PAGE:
Those without the right credentials are often envious of ‘them’: the red armband-wearing journalists weaving around the place who don’t queue for the screenings because they just don’t have to! As a journalist you’re often irritated by your peers, but you always see the same faces at the same places. A look at the Berlinale-boffin-journalists through an anthropologist’s eyes…
1. The disciplined, pre-prepared type
…who knows the itinerary two weeks in advance of the press conference, keeps the interview slots in accordance with his or her film timetable, which is kept immaculate in a plastic sleeve and never far from hand. As an ambitious, hobby-journalist – who needs to cope with his film workload¬ – he needs one thing above all else: Discipline
. In the cinema, he’s the one sat there scribbling away with a special reading lamp which is the envy of all the other journalists, as they have to use their mobile phone screens and get admonished by those around them. The disciplined, pre-prepared type will also leave the numerous Berlinale parties by 9pm sharp; he needs to be fit and ready for the 9am press screening the next day after all!
2. The stuck up, snobby intellectual
…who struts around Potsdam Square with extravagant collars, a bolt-upright walk, and big pockets/bags/jackets. They mostly come from France and don’t understand they have to freeze in Berlin, when the summer sun is beating down on Cannes. Despite the several layers of snow covering the ground, they somehow find a way to look elegant
as they make their way around. Their press pass is dark red meaning ‘from a quite important daily publication’, but their colleagues with light red passes haven’t got a clue who they are. The dark red, press pass types are always amongst the last to turn up and take their reserved seat next to a nervous filmmaker. The criticisms from the stuck up, snobby intellectual are usually devastating.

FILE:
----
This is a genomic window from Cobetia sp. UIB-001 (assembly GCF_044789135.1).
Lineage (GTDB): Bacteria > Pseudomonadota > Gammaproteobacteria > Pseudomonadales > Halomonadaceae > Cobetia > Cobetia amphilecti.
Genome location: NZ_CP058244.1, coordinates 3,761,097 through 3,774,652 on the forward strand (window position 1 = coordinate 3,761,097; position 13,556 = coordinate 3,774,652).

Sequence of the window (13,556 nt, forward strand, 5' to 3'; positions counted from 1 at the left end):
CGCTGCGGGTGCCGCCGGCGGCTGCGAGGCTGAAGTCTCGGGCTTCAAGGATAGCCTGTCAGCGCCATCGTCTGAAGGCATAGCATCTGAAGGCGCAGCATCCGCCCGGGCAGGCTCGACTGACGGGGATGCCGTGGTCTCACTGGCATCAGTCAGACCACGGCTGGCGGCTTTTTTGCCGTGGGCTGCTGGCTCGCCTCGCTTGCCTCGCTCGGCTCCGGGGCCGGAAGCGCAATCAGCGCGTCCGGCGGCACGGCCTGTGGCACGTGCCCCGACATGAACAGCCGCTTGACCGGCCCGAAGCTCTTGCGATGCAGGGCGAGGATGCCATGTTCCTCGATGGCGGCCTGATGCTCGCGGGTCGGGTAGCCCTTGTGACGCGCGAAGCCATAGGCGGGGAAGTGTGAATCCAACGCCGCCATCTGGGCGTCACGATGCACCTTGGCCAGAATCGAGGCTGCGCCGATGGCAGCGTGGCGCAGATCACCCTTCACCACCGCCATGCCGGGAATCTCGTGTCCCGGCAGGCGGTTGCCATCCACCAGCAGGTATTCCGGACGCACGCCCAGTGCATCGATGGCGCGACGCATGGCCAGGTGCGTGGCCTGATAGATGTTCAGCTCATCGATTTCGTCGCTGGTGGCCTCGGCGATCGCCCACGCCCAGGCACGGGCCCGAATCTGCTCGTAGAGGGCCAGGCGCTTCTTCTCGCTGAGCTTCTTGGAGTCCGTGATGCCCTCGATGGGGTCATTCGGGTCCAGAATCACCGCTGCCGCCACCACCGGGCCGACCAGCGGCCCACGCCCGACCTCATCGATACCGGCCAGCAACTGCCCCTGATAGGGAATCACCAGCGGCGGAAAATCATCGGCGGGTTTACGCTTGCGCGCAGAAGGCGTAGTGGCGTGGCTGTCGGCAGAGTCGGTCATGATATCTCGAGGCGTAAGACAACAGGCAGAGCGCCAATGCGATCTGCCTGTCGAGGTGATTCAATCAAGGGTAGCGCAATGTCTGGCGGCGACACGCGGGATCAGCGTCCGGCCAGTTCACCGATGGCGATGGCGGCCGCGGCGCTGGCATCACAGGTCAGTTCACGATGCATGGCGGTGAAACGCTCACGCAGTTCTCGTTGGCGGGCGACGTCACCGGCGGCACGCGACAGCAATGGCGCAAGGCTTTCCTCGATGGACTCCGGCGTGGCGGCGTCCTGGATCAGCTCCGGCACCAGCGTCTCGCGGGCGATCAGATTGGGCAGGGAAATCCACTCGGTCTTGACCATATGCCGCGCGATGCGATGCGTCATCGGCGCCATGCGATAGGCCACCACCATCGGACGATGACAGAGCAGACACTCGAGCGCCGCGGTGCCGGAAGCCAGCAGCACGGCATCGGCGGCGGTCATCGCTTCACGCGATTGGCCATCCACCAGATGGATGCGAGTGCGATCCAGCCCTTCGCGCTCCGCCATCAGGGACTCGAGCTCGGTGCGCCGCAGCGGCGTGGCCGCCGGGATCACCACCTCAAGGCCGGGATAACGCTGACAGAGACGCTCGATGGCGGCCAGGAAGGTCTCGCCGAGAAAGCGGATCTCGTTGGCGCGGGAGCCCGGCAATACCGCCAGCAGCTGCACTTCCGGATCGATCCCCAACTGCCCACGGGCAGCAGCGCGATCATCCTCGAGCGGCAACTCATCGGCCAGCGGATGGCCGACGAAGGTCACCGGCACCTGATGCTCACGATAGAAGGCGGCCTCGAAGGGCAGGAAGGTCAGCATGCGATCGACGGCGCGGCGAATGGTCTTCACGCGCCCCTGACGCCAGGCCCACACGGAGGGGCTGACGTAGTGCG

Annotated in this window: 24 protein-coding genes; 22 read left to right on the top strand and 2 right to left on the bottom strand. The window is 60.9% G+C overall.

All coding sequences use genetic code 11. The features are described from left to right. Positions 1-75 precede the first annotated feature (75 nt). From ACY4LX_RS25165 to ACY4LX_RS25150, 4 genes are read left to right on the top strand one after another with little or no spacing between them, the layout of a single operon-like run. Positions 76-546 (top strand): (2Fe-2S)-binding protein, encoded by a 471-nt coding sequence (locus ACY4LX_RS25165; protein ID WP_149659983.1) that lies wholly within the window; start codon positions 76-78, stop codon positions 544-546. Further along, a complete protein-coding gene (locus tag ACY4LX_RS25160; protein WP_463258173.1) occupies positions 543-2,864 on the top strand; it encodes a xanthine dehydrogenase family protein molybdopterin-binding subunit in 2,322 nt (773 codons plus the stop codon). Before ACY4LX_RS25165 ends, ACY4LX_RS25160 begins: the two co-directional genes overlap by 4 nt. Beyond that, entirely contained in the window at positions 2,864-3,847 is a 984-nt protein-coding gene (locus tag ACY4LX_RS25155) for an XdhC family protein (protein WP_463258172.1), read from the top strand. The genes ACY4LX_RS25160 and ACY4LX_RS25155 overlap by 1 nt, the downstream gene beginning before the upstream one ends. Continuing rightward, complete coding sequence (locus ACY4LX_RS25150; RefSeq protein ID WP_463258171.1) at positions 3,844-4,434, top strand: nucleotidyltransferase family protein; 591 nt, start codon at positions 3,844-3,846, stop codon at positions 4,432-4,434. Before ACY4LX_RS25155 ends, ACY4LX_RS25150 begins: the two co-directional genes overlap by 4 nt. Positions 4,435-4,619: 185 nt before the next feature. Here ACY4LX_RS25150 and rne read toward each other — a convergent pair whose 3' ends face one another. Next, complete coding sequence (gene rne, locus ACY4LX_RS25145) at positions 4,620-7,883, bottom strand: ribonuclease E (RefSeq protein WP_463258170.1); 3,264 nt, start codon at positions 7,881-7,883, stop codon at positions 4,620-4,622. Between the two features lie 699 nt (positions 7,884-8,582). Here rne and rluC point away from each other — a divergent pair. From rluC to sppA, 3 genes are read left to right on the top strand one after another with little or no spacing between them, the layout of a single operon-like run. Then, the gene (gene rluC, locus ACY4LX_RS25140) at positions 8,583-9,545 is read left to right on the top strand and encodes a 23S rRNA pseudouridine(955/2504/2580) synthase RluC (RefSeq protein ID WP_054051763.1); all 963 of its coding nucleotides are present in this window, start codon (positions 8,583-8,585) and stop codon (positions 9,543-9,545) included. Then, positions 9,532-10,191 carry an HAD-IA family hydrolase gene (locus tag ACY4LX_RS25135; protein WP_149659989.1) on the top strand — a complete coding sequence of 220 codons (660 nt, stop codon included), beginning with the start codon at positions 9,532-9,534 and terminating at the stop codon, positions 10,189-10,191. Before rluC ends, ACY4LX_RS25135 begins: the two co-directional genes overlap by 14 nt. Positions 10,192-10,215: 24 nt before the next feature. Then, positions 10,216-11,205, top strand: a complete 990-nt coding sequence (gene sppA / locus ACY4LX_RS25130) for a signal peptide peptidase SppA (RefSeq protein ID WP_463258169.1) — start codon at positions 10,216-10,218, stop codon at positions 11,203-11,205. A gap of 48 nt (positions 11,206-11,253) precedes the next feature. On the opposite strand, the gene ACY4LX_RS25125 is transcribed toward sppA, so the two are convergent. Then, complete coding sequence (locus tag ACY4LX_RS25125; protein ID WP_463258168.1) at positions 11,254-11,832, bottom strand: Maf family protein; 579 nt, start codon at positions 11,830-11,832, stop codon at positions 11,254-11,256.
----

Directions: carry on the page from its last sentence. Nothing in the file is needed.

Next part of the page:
3. The nerd
…who fulfils every clichéd criteria: an overweight, bespeckled male
. He writes his own film blog and plans to report on all the 400 films at Berlinale. What’s his main theme? Animated pictures, like those he spent watching all night long in American sitcoms. Madness! In his Berlinale shoulder bag you’ll find his lifesaving rations to survive the long days and nights: some chocolate, cola and crisps. His criticisms are usually ratings in the form of a thumbs up or thumbs down.
4. The foreigner
...who has brought an extra-padded winter jacket, which was specifically purchased for Berlinale from the foreigner’s South American, capital city home. Born and bred Berliners don’t have this kind of jacket and freeze as a result. The foreigner is a big fan of European, independent films and tends to ask incomprehensible questions in press conferences; both in subject matter and pronunciation. Weeks after the Berlinale has passed, one of them will still be sat there looking bemused in one of Berlin’s underground stations, and eventually arrested. Aside from the Cinemaxx in Potsdam Square, or the backstreet cinemas in districts of Neukölln, Zehlendorf, Schöneberg or the renowned Zoo-Palast, he simply doesn’t know where he’s going.
By Christiane Loetsch live from the Berlin film festival
Translator: Aatish Pattni
Images by ©Katarzyna Swierc